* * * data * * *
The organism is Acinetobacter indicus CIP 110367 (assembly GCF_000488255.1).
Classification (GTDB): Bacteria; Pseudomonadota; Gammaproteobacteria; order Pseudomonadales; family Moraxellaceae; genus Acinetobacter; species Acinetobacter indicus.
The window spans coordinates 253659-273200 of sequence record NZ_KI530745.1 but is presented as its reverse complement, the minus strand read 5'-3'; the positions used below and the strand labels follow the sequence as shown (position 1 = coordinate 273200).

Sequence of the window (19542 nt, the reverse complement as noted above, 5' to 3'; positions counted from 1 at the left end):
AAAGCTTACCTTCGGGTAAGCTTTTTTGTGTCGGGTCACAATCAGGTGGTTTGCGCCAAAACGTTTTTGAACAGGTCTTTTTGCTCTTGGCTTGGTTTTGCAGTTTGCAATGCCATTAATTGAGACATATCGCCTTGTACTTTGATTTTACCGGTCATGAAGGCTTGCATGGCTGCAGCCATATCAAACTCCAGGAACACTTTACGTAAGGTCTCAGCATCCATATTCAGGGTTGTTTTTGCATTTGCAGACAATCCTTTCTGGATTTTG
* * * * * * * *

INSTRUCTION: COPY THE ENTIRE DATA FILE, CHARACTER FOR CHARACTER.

The organism is Acinetobacter indicus CIP 110367 (assembly GCF_000488255.1).
Classification (GTDB): Bacteria; Pseudomonadota; Gammaproteobacteria; order Pseudomonadales; family Moraxellaceae; genus Acinetobacter; species Acinetobacter indicus.
The window spans coordinates 253659-273200 of sequence record NZ_KI530745.1 but is presented as its reverse complement, the minus strand read 5'-3'; the positions used below and the strand labels follow the sequence as shown (position 1 = coordinate 273200).

Sequence of the window (19542 nt, the reverse complement as noted above, 5' to 3'; positions counted from 1 at the left end):
AAAGCTTACCTTCGGGTAAGCTTTTTTGTGTCGGGTCACAATCAGGTGGTTTGCGCCAAAACGTTTTTGAACAGGTCTTTTTGCTCTTGGCTTGGTTTTGCAGTTTGCAATGCCATTAATTGAGACATATCGCCTTGTACTTTGATTTTACCGGTCATGAAGGCTTGCATGGCTGCAGCCATATCAAACTCCAGGAACACTTTACGTAAGGTCTCAGCATCCATATTCAGGGTTGTTTTTGCATTTGCAGACAATCCTTTCTGGATTTTG